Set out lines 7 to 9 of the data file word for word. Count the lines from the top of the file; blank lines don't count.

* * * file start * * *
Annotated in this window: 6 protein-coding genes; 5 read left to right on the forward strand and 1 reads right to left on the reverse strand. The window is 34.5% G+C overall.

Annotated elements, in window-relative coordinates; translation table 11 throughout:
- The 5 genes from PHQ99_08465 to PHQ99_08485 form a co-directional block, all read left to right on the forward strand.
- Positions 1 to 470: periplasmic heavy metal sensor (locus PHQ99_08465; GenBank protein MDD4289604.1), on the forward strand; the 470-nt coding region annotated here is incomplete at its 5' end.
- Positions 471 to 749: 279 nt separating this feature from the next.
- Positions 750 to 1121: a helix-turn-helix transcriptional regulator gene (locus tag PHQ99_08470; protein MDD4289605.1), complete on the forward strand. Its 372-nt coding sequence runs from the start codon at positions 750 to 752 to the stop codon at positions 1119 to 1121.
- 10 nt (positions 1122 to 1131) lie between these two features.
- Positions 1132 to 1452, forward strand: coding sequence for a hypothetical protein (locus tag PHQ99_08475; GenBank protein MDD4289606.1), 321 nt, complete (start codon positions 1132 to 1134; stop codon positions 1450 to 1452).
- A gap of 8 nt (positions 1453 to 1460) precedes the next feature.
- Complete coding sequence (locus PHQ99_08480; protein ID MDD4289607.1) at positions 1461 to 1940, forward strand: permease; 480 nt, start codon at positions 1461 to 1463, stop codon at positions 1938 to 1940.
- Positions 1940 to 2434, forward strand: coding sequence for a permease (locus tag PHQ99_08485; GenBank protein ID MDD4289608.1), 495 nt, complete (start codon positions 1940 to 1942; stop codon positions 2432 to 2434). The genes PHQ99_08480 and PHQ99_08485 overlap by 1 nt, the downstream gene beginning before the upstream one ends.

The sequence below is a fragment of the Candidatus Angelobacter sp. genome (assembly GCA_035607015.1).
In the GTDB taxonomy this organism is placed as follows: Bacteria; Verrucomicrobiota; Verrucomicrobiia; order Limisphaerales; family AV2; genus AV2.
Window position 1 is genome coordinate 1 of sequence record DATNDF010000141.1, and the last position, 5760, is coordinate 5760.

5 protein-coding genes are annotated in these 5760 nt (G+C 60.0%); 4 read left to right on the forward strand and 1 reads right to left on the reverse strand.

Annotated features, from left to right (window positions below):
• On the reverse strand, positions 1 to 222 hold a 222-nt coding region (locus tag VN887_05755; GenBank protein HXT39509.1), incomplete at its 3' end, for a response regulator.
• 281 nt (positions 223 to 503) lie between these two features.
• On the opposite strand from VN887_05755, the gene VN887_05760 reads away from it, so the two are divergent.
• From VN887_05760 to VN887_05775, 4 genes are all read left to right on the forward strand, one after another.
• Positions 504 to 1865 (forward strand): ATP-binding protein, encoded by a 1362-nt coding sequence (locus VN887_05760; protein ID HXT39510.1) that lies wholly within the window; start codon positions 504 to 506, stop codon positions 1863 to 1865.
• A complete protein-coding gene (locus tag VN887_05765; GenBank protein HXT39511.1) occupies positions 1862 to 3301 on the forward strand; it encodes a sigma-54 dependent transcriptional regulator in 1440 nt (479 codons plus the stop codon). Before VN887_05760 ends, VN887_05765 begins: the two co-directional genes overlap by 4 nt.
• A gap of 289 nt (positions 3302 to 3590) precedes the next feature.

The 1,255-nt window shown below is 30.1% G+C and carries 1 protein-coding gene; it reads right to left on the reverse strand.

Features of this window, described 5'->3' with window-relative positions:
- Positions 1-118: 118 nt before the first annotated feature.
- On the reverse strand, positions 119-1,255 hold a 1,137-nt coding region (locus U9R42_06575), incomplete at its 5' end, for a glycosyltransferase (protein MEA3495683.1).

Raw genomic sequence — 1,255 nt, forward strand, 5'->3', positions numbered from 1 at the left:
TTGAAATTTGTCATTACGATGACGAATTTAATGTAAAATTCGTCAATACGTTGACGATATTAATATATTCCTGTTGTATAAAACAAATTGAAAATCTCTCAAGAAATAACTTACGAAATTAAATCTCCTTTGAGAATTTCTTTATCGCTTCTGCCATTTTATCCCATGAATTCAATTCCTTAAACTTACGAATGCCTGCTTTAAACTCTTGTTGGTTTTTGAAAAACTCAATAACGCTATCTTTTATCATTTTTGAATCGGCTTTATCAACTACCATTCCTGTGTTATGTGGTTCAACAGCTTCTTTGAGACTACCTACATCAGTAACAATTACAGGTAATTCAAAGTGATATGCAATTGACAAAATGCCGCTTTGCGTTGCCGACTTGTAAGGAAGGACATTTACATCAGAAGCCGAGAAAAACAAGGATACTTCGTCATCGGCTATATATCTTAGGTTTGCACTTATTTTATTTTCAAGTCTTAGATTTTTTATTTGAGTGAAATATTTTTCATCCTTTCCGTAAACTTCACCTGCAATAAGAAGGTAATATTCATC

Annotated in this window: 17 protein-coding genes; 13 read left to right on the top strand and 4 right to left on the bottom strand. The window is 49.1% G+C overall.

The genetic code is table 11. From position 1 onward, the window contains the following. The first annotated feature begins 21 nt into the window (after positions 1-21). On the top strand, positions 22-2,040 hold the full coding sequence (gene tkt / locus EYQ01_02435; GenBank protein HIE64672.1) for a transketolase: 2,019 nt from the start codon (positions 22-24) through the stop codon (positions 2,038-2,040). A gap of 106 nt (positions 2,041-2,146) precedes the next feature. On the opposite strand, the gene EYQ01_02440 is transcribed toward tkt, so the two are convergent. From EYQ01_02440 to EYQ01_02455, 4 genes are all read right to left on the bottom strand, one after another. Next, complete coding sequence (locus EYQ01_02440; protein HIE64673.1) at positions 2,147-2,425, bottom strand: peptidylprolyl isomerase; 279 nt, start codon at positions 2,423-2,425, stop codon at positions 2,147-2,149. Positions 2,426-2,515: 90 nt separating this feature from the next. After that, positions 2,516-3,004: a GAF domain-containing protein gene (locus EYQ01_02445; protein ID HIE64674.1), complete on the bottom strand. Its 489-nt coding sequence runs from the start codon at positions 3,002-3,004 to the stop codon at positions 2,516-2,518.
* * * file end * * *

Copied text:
- 10 nt (positions 1122 to 1131) lie between these two features.
- Positions 1132 to 1452, forward strand: coding sequence for a hypothetical protein (locus tag PHQ99_08475; GenBank protein MDD4289606.1), 321 nt, complete (start codon positions 1132 to 1134; stop codon positions 1450 to 1452).
- A gap of 8 nt (positions 1453 to 1460) precedes the next feature.